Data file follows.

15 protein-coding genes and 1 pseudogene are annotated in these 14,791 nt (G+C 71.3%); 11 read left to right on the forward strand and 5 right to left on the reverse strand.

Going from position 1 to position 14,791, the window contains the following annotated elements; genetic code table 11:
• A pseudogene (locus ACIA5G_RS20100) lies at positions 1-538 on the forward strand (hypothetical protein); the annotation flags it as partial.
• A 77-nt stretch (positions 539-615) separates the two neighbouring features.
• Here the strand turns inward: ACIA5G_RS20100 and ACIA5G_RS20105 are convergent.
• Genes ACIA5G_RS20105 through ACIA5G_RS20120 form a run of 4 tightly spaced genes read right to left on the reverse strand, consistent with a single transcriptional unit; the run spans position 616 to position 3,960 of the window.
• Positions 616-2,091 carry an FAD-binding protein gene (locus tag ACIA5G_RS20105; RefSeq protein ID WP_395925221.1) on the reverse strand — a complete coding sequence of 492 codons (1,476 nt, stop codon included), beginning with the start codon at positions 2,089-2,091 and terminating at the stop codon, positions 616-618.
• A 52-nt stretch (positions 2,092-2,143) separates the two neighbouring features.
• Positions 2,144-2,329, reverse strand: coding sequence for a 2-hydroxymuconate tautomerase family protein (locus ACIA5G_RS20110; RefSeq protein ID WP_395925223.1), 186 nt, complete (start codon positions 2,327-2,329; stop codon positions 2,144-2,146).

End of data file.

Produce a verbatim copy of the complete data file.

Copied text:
15 protein-coding genes and 1 pseudogene are annotated in these 14,791 nt (G+C 71.3%); 11 read left to right on the forward strand and 5 right to left on the reverse strand.

Going from position 1 to position 14,791, the window contains the following annotated elements; genetic code table 11:
• A pseudogene (locus ACIA5G_RS20100) lies at positions 1-538 on the forward strand (hypothetical protein); the annotation flags it as partial.
• A 77-nt stretch (positions 539-615) separates the two neighbouring features.
• Here the strand turns inward: ACIA5G_RS20100 and ACIA5G_RS20105 are convergent.
• Genes ACIA5G_RS20105 through ACIA5G_RS20120 form a run of 4 tightly spaced genes read right to left on the reverse strand, consistent with a single transcriptional unit; the run spans position 616 to position 3,960 of the window.
• Positions 616-2,091 carry an FAD-binding protein gene (locus tag ACIA5G_RS20105; RefSeq protein ID WP_395925221.1) on the reverse strand — a complete coding sequence of 492 codons (1,476 nt, stop codon included), beginning with the start codon at positions 2,089-2,091 and terminating at the stop codon, positions 616-618.
• A 52-nt stretch (positions 2,092-2,143) separates the two neighbouring features.
• Positions 2,144-2,329, reverse strand: coding sequence for a 2-hydroxymuconate tautomerase family protein (locus ACIA5G_RS20110; RefSeq protein ID WP_395925223.1), 186 nt, complete (start codon positions 2,327-2,329; stop codon positions 2,144-2,146).